With the Glasgow 2014 Commonwealth Games well underway, barely two years after the London 2012 Olympic Games the focus has returned to organisational aspects of such mega events, with discussion centering on how to make these events a success and of generating a legacy. The ‘games makers’, for example, were a prominent part of London 2012 and they highlighted just how important volunteers are to the running of sports events both large and small.
With this in mind, on September 10th the Business in Sport subject cluster hosts its first annual conference on this very issue, bringing together academics, practitioners and policymakers with a shared interest in sports volunteering. Keynote speakers include people with the ideal experience and expertise in this particular area, such as Keith Russell, Head of Sport and Events at Glasgow Life, the company that coordinated volunteers at the Glasgow 2014 Commonwealth Games.
Taking place in the RIBA Stirling Prize 2014 nominated Benzie Building at Manchester School of Art, the conference aims to provide a platform for a variety of opinions from across the landscape as well as the opportunity to network, debate and share ideas around a number of key themes. Delegates will be invited to attend a mix of mini-keynotes, interactive workshops and practitioner-led seminars in order to encompass a diverse range of perspectives.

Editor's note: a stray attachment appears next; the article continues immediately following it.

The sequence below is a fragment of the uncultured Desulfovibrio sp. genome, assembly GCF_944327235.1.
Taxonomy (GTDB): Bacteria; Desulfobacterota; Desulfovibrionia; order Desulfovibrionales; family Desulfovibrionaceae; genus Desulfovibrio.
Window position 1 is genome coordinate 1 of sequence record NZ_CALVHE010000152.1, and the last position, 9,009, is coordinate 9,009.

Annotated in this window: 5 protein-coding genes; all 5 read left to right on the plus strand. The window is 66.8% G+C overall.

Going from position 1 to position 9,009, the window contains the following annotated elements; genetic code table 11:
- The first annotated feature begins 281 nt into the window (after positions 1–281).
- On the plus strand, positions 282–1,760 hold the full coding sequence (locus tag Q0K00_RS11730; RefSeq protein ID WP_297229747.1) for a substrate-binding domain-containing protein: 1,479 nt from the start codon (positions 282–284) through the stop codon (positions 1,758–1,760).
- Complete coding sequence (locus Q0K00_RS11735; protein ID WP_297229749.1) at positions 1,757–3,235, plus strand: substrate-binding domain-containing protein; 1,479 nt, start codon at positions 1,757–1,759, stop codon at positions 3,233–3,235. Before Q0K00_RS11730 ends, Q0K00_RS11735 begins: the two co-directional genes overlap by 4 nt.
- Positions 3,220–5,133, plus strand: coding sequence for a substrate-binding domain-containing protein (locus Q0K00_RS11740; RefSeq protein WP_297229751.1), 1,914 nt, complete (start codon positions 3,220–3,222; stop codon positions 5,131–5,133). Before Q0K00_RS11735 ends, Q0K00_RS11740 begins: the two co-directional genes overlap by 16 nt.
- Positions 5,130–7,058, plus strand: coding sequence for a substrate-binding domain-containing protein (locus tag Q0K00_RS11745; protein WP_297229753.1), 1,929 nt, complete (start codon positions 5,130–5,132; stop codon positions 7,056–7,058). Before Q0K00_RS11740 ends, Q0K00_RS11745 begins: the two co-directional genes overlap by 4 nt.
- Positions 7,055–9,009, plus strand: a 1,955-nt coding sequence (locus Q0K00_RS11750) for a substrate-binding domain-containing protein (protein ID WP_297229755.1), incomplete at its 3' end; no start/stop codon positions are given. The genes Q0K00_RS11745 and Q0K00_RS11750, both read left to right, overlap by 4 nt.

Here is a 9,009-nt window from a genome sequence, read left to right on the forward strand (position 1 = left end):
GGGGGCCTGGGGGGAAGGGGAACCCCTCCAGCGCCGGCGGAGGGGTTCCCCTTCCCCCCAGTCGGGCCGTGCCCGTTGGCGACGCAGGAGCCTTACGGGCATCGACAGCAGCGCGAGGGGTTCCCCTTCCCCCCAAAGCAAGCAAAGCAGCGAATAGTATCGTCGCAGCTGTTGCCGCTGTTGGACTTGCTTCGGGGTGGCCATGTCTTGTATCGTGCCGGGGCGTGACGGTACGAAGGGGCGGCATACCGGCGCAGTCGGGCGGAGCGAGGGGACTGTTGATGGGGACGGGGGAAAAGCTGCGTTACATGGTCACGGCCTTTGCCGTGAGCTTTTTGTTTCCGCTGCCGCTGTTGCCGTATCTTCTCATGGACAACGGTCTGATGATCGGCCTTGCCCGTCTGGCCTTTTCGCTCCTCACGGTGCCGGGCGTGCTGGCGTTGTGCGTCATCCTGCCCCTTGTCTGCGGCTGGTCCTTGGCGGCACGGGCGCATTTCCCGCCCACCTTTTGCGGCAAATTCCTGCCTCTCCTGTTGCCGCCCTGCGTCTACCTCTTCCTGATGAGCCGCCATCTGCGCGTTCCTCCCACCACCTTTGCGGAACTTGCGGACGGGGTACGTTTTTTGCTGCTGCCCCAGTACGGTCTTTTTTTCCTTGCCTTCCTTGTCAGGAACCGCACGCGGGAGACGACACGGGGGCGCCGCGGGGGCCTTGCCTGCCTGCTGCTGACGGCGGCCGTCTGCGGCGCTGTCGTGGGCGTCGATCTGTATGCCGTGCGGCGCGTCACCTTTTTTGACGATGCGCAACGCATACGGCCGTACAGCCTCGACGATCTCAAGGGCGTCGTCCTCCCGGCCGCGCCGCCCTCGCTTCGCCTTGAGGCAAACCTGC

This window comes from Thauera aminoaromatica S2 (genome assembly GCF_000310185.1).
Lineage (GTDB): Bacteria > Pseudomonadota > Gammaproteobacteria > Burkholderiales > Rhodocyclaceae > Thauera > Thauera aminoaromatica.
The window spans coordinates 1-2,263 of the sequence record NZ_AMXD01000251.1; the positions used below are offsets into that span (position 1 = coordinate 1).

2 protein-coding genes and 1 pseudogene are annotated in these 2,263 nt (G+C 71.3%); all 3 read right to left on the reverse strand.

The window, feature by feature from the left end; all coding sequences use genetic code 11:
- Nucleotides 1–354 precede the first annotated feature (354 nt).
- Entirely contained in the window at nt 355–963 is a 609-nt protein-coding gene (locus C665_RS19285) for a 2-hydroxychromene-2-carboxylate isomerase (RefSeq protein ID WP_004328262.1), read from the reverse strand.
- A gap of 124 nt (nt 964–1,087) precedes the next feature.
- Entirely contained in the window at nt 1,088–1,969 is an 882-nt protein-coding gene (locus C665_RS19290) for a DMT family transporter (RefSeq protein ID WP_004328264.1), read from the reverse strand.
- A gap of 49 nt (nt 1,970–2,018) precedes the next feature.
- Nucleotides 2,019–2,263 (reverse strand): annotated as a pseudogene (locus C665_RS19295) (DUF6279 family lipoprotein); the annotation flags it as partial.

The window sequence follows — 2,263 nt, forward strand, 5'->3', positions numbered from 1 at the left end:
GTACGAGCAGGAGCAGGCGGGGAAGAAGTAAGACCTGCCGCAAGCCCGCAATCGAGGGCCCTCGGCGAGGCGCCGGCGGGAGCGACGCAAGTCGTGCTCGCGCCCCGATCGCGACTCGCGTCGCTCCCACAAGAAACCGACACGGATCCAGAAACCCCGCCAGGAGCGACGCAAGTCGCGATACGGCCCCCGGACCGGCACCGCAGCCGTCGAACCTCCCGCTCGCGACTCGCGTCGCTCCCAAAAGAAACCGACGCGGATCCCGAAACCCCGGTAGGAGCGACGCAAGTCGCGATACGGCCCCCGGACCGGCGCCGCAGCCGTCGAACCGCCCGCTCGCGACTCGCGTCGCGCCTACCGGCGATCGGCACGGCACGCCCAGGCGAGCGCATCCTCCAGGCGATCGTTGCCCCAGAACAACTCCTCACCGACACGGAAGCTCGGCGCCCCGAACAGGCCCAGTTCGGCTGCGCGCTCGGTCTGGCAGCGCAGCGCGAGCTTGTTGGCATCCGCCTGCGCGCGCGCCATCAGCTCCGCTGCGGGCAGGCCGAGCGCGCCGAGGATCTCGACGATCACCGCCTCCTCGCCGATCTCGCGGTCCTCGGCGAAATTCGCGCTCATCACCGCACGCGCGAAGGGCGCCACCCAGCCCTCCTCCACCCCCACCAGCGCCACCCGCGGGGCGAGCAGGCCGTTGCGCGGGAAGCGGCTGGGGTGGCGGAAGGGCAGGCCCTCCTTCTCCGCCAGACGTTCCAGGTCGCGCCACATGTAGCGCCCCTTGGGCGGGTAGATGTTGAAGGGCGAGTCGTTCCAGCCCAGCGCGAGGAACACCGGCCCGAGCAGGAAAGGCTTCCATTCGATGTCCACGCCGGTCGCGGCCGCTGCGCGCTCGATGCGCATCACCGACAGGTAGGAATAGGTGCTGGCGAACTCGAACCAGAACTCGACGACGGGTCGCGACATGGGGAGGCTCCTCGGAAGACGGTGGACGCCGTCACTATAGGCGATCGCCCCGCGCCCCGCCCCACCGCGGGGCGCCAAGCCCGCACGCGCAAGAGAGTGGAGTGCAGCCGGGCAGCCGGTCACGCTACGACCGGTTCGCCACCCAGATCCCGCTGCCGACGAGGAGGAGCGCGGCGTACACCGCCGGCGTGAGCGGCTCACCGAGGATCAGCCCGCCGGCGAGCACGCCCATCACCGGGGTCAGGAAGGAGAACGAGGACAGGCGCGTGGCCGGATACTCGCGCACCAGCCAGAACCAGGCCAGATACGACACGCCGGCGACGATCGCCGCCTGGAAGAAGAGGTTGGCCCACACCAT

Catherine Elliot, Senior Lecturer at MMU and one of the conference organisers, worked as a volunteer during the 2002 Commonnwealth Games in Manchester. ‘We could not have sport without volunteers,’ she told Mike Sweeney on BBC Radio Manchester. ‘[Sport] has always needed people to volunteer and put their hand up.’
Sweeney’s programme on Monday 28 July was broadcast live from the National Cycling Centre in Manchester, and largely examined the legacy of those 2002 Games.
Catherine’s research interest in the importance of volunteers at mega events was born from her own volunteering experience:‘I was a timing assistant for both the triathlon and the marathon, which involved picking up the split times and running them up to the press office. Of course this wouldn’t happen now as they are probably done automatically.’
‘It was really good to be part of a huge event, a “mega event”, that was running in this country, and I have followed on with that, carried on volunteering, and now teach in this area of sport. It was the impetus to get me going in my career.’